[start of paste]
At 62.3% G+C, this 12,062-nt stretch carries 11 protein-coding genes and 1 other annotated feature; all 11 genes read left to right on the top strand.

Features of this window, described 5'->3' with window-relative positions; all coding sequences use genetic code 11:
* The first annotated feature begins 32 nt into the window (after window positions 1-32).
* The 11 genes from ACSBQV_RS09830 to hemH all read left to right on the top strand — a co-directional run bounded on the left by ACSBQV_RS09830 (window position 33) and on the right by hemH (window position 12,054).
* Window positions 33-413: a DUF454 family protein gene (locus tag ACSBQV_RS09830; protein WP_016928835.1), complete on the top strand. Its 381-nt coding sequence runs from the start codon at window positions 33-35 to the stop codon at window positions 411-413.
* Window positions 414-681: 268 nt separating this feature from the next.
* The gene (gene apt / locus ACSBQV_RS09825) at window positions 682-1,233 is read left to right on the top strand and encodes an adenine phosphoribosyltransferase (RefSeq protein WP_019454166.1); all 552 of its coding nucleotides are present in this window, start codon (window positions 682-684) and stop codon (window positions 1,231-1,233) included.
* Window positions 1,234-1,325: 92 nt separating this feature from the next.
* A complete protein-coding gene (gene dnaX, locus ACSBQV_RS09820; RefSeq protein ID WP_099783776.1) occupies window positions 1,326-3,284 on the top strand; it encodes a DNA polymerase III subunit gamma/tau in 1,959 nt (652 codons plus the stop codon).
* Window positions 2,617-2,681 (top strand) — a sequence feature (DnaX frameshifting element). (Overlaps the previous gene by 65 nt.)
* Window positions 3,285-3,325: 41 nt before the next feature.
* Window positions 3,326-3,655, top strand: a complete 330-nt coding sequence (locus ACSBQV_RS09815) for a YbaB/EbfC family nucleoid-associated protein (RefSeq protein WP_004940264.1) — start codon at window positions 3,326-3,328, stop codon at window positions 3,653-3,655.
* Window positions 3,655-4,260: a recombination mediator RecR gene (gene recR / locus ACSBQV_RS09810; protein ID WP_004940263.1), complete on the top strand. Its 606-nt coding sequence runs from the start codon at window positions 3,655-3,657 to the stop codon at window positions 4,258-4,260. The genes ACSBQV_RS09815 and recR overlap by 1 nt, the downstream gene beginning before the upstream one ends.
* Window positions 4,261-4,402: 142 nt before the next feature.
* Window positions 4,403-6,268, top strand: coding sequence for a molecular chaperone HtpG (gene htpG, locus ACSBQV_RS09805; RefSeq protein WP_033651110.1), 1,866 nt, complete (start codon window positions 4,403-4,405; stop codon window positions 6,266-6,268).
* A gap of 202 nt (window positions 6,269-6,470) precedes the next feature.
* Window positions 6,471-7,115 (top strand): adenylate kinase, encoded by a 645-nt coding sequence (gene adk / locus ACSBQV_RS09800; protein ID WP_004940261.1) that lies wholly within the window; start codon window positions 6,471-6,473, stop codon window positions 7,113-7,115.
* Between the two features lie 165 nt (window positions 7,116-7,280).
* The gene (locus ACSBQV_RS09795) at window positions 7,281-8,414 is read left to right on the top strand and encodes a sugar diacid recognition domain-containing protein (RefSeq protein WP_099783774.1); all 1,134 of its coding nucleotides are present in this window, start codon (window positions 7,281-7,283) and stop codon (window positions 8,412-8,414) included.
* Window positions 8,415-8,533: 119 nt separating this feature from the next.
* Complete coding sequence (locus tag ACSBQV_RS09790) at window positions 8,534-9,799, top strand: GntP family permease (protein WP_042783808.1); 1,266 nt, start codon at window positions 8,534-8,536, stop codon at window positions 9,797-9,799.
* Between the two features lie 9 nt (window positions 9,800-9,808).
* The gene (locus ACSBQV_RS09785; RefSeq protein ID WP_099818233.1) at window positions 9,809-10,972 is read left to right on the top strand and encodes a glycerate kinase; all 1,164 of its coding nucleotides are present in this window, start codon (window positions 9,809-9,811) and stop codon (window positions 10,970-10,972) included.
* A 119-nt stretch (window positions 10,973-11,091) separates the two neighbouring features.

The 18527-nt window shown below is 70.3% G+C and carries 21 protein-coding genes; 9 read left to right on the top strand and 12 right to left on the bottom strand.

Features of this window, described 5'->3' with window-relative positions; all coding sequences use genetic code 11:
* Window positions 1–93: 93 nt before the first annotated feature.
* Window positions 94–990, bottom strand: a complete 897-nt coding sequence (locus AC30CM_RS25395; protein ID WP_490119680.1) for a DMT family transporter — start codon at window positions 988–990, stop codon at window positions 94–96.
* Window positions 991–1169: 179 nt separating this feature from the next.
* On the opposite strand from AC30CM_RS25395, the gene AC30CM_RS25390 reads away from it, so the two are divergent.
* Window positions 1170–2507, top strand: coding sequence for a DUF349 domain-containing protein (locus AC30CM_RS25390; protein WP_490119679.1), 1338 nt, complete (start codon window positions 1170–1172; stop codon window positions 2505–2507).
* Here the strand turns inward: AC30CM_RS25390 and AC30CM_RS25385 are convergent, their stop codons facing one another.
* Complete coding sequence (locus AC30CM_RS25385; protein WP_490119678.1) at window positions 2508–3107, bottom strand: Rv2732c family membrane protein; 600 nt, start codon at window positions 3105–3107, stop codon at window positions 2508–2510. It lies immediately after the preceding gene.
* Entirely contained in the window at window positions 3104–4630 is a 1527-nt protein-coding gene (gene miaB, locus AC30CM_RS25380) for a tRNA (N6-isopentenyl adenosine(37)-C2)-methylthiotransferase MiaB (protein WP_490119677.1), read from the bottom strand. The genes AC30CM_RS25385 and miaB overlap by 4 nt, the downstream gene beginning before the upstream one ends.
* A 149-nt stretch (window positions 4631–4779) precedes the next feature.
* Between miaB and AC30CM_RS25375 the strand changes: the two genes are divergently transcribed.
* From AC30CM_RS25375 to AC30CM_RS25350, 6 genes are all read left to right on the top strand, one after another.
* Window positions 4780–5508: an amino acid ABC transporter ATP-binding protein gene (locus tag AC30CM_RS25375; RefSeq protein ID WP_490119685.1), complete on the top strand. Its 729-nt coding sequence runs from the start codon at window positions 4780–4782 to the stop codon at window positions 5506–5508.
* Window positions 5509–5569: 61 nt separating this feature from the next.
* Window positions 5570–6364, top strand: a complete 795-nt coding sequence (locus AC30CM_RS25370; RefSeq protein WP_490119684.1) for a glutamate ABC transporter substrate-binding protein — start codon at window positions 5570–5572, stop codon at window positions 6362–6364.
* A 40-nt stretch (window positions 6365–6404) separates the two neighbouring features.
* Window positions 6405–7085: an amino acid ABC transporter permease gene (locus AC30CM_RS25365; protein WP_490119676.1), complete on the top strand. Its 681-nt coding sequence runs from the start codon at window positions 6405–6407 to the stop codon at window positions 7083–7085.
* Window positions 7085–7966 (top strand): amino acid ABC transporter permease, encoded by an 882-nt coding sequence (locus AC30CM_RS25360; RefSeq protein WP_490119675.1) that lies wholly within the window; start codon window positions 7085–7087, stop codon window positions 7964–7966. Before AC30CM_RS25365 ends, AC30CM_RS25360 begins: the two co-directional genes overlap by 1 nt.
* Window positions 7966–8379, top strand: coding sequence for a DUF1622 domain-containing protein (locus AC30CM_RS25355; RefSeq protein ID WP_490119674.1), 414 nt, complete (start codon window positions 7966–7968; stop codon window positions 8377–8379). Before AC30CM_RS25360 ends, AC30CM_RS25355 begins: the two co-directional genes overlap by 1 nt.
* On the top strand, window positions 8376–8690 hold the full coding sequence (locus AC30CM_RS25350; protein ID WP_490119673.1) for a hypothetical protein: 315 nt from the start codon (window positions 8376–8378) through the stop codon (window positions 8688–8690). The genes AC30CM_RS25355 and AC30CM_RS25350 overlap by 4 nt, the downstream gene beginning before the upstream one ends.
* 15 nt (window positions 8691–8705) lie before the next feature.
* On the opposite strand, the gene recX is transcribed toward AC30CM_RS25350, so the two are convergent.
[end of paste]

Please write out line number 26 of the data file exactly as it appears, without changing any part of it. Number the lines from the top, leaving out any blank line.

Features of this window, described 5'->3' with window-relative positions; all coding sequences use genetic code 11: